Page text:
MOVIE REVIEW: The Sea of Trees



When “The Sea of Trees” begins, Academy Award winner Matthew McConaughey arrives at an airport, leaves his keys in his car, and books a one-way ticket to Tokyo with no luggage, little more than a few words, and many blank expressions.  His name is Arthur Brennan.  Upon landing, he immediately takes a ride to a forested park where other people have parked their cars also leaving their keys.  As Arthur walks down the woodland path, the first sign with English he comes upon reads: “The life you were given from your parents is precious.  Once more, meditate on your parents, your siblings, your children.  Think about them.  Do not suffer alone.”  

From that point on, we realize this isn’t a casual stroll for enjoyment.  This is a darker place of conflict instead of serenity.  You immediately ask what is this man’s frame of mind and what kind of journey he is on.  Such is the graveness opening “The Sea of Trees” from famed “Good Will Hunting” and “Milk” director Gus Van Sant.    

As the signs continue, Arthur encounters scattered remnants of other visitors, anything from photographs, clothes, and other personal effects.  Soon enough, he encounters corpses, some old and some new.  It hits you.  This is a place people come to die.  Point of fact, Arthur is stepping into the famed Aokigahara, known as the “Sea of Trees” or “Suicide Forest,” sitting in the northwest shadow of Mount Fuji.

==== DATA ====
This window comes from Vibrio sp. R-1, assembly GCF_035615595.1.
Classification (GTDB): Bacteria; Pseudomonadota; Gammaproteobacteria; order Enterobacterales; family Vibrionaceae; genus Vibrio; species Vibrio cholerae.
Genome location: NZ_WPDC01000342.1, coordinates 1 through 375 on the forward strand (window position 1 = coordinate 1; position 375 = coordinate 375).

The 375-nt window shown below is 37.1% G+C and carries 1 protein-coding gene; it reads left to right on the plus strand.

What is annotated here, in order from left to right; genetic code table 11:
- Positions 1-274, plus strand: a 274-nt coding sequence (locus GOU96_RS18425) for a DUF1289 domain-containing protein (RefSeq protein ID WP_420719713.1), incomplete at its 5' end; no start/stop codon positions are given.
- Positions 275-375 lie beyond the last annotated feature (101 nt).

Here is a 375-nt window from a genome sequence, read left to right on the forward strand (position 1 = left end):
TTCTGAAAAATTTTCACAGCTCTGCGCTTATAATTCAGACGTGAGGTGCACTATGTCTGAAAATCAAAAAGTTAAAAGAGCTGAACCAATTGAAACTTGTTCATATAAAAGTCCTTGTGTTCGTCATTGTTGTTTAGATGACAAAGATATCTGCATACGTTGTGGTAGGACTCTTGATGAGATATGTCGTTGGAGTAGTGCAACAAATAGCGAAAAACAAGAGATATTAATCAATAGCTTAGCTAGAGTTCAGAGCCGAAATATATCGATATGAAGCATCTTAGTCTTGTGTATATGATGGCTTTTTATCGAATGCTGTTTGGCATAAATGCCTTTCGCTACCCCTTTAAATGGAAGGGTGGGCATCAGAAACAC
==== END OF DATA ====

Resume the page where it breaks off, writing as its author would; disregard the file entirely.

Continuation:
When Arthur stops and sits down to compose himself, he hears the wailing sounds of a injured man named Takumi Nakamura (Ken Watanabe), lost and looking for the trail that heads out and home.  Exhausted and weakened, he has slit his wrists and been in these woods for two days.  Arthur comes to his aid and decides to help him get out.  As they journey together and cued by Takumi’s questions, Arthur begins to remember and reflect on the moments of his life that brought him to this somber place.  Selective and aimless flashbacks take us out of the Aokigahara and reveal a contentious marriage to Joan, played by Naomi Watts.  She is a high-functioning alcoholic and the resentful breadwinner of the house versus Arthur’s place as a naive, idealistic, and underpaid adjunct professor that she has lost respect for.   

In the latest chapter of the McConaissance, the Oscar winner throws everything he can into this material, an original screenplay from “Buried” screenwriter Chris Sparling.  McConaughey’s investment is 100% in approaching the strenuous emotions required of both the demanding forest scenes and the wearisome domestic flashbacks of reconstructing love.  It is a decisively strained and mature performance that asks him to scale back his mega-watt charisma in an appropriate and appreciated manner.  His scenes with Naomi Watts contain excellent drama.

“The Sea of Trees” asks its audience to follow a defining moment of change for this heavily flawed and failed character, using Ken Watanabe as a mysterious foil.  The proud and respected Japanese performer always exudes a regal and honorable screen presence of esteem that can compete with a star like McConaughey step-for-step.  The film is not afraid to get preachy, posing Watanabe’s man of faith paired with McConaughey’s man of science as they talk death, love, morals, and life through their comparatively different lens as we wonder how it will all end.